“I’m a small business owner, let the corporates and government worry about HIV/AIDS.”
This is a comment I have heard a number of times from small business owners feeling overwhelmed and often resentful of the slew of policies they are expected to have in place.
According to a Stats SA report in 2015, one in ten South Africans are living with the disease. The harsh reality is that every business is affected by HIV/AIDS because it is the workforce that is most afflicted (between 10 and 40% in South Africa, depending on the type of business). Regardless of any moral considerations, there are legalities concerning discrimination and privacy that a simple HIV/AIDS policy will address, providing protection for employer and employee alike.
What should a HIV/Aids policy cover?
- A positioning statement that describes the employers’ approach.
- Rights and obligations: details on how HIV/AIDS will be handled in the workplace (e.g. HIV testing, performance management and discrimination, medical incapacity etc.)
- Standards of behaviour expected of all employees, especially concerning the right to privacy.
- Any education and/or training on HIV/AIDS issues.
As with any policy, it needs to be dynamic and responsive to changes in law or society. The HIV/Aids policy should be:
- Communicated to all employees and any relevant stakeholders.
- Regularly reviewed in the light of new scientific information.
- Monitored for its successful implementation.
- Evaluated for its effectiveness.
The policy should begin with a general statement which positions the company policy on HIV/AIDS and acknowledges the legal and moral issues.
An example: XXX recognises that HIV/AIDS affects the health and well-being of employees and their families. We undertake to assist where practical and to treat those affected with sensitivity.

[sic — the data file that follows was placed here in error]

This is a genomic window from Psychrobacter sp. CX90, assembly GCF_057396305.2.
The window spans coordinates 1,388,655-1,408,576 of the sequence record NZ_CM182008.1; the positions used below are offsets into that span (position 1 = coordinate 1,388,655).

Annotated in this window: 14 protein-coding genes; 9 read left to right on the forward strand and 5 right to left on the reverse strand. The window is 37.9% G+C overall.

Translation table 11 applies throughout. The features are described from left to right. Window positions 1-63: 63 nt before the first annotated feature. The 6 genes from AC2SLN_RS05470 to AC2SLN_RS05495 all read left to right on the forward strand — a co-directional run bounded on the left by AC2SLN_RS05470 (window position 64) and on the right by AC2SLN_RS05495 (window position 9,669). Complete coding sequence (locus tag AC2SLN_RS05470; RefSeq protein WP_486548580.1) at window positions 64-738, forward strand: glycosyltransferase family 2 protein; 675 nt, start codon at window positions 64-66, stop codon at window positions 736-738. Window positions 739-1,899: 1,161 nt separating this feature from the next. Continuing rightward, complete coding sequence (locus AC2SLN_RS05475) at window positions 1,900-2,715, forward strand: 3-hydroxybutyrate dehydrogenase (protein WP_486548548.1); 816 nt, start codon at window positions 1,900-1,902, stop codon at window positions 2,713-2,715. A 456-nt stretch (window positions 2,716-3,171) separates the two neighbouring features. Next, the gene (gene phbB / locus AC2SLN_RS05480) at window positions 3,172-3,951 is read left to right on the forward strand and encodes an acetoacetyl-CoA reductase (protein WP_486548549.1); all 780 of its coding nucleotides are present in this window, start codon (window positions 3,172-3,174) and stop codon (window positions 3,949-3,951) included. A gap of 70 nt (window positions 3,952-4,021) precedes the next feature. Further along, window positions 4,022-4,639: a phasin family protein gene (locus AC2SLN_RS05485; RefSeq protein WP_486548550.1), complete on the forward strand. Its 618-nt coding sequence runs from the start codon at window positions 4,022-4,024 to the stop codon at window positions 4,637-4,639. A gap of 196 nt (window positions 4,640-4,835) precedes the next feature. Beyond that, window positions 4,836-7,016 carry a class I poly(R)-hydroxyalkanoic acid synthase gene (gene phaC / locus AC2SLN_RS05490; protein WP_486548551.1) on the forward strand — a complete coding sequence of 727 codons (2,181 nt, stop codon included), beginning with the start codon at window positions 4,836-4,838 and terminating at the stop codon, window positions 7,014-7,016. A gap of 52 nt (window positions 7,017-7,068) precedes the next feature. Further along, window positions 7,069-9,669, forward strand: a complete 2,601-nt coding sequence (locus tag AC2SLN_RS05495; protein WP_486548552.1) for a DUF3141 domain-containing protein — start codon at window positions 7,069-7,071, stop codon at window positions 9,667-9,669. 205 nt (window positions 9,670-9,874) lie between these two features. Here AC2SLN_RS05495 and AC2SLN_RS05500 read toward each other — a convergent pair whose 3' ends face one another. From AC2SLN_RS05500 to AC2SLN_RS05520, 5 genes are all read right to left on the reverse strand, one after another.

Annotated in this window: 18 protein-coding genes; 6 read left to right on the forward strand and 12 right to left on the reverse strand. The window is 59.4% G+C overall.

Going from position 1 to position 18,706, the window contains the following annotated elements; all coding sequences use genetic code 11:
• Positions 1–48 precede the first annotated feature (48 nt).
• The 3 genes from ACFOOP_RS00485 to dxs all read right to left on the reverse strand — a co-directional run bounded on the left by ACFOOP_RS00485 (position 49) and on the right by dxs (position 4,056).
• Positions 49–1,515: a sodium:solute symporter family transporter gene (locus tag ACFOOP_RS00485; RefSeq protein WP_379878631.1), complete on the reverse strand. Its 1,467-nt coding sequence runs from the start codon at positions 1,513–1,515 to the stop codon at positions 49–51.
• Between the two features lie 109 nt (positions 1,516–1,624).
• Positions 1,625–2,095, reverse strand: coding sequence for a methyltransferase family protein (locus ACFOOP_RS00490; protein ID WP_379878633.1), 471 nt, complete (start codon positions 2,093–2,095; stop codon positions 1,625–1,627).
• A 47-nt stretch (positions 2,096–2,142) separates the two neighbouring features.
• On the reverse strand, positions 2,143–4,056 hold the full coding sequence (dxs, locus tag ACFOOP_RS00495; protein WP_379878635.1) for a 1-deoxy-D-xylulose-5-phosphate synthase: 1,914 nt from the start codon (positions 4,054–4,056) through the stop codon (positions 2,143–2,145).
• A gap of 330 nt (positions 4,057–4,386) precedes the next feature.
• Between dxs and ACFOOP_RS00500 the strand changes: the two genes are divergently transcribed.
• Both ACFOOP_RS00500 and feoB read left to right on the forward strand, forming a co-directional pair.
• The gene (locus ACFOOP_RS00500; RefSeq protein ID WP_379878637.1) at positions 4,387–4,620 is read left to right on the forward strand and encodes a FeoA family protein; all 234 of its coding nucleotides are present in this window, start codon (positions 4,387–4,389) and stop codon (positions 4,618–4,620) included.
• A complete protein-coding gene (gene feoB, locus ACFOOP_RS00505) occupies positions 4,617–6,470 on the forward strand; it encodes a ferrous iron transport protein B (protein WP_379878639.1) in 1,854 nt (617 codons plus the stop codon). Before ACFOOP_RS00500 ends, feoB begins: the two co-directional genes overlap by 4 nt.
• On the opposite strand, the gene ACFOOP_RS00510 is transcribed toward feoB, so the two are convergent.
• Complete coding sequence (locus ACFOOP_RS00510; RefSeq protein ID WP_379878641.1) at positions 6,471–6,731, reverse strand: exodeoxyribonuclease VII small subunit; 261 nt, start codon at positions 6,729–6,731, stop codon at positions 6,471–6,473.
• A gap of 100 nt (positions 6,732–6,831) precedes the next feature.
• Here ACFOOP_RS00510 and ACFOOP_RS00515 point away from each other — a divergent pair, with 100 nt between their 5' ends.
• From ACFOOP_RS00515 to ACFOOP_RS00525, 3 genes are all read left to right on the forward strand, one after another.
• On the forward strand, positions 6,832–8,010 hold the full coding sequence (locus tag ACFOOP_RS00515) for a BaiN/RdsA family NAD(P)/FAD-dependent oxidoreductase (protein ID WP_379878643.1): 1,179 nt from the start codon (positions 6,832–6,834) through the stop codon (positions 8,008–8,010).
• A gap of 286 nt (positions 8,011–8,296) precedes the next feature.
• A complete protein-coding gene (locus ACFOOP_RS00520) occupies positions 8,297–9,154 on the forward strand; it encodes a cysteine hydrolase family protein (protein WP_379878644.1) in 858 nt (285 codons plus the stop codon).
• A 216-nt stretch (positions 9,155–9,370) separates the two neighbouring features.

XXX will not discriminate against employees or applicants on any grounds and this includes HIV status. HIV/AIDS will be treated like any serious illness. This policy is in compliance with South African law and will be evaluated on a regular basis to ensure compliance.
RIGHTS AND OBLIGATIONS
This is where an employer would list the rights and duties that exist in law and any extra steps that the company may take to ensure fairness and to educate. It is important that expectations and standards are made clear and communicated effectively to everyone in the workplace.
- XXX protects employees’ right to privacy, both in terms of testing and HIV status. An employee who contracts HIV is not obliged to inform the company but is encouraged to seek medical help and guidance.
- XXX will not require HIV/AIDS testing as a prerequisite for recruitment, training or promotion. Where an employee is unable to perform his/her duties due to illness, their services may be terminated in accordance with Section 188(1)(a)(i) of The Labour Relations Act.
- The same sick leave policies will be applied to HIV/AIDS sufferers, as with any other illness. Reasonable time off will be given for counselling and treatment.
- XXX will provide information about HIV/AIDS prevention, transmission and treatment.
- XXX will take all reasonable measures to create and maintain a healthy and safe working environment.
- Discrimination by any member of staff against anyone with HIV/AIDS will not be tolerated. Any employees found doing this, will face disciplinary action.
- Disciplinary action will be taken against any member of staff who is found to have deliberately or negligently disclosed the HIV/AIDS status of another employee to a third party.
HIV/AIDS is a present and real threat to the health and wellbeing of employees. A simple policy statement, which spells out rights and obligations, protects the employer and employees from unwittingly breaking the law.